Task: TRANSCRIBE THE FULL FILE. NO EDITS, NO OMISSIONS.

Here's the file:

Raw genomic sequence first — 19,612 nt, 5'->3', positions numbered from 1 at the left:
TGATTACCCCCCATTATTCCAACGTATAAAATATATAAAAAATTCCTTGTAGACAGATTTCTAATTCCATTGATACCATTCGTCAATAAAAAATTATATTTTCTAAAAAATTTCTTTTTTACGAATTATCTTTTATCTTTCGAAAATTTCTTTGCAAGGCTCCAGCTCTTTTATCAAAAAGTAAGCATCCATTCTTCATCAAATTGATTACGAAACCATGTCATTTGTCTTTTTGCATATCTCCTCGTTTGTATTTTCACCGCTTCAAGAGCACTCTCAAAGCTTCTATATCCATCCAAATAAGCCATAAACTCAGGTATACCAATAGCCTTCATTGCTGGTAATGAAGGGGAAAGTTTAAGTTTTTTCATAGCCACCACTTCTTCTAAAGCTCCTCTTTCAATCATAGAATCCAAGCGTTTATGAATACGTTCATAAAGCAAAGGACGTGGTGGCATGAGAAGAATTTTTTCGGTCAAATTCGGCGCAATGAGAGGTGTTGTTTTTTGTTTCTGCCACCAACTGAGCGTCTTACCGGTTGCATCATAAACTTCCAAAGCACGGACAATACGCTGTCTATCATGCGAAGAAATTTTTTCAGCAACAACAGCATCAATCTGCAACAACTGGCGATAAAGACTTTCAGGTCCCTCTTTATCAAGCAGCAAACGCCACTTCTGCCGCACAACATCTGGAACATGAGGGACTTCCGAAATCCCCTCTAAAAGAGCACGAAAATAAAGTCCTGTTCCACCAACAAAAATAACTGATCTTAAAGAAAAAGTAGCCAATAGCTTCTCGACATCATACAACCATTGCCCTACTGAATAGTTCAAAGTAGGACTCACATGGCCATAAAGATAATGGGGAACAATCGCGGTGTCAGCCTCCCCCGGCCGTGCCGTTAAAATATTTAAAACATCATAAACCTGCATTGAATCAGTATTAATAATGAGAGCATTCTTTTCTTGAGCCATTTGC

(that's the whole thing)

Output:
Raw genomic sequence first — 19,612 nt, 5'->3', positions numbered from 1 at the left:
TGATTACCCCCCATTATTCCAACGTATAAAATATATAAAAAATTCCTTGTAGACAGATTTCTAATTCCATTGATACCATTCGTCAATAAAAAATTATATTTTCTAAAAAATTTCTTTTTTACGAATTATCTTTTATCTTTCGAAAATTTCTTTGCAAGGCTCCAGCTCTTTTATCAAAAAGTAAGCATCCATTCTTCATCAAATTGATTACGAAACCATGTCATTTGTCTTTTTGCATATCTCCTCGTTTGTATTTTCACCGCTTCAAGAGCACTCTCAAAGCTTCTATATCCATCCAAATAAGCCATAAACTCAGGTATACCAATAGCCTTCATTGCTGGTAATGAAGGGGAAAGTTTAAGTTTTTTCATAGCCACCACTTCTTCTAAAGCTCCTCTTTCAATCATAGAATCCAAGCGTTTATGAATACGTTCATAAAGCAAAGGACGTGGTGGCATGAGAAGAATTTTTTCGGTCAAATTCGGCGCAATGAGAGGTGTTGTTTTTTGTTTCTGCCACCAACTGAGCGTCTTACCGGTTGCATCATAAACTTCCAAAGCACGGACAATACGCTGTCTATCATGCGAAGAAATTTTTTCAGCAACAACAGCATCAATCTGCAACAACTGGCGATAAAGACTTTCAGGTCCCTCTTTATCAAGCAGCAAACGCCACTTCTGCCGCACAACATCTGGAACATGAGGGACTTCCGAAATCCCCTCTAAAAGAGCACGAAAATAAAGTCCTGTTCCACCAACAAAAATAACTGATCTTAAAGAAAAAGTAGCCAATAGCTTCTCGACATCATACAACCATTGCCCTACTGAATAGTTCAAAGTAGGACTCACATGGCCATAAAGATAATGGGGAACAATCGCGGTGTCAGCCTCCCCCGGCCGTGCCGTTAAAATATTTAAAACATCATAAACCTGCATTGAATCAGTATTAATAATGAGAGCATTCTTTTCTTGAGCCATTTGC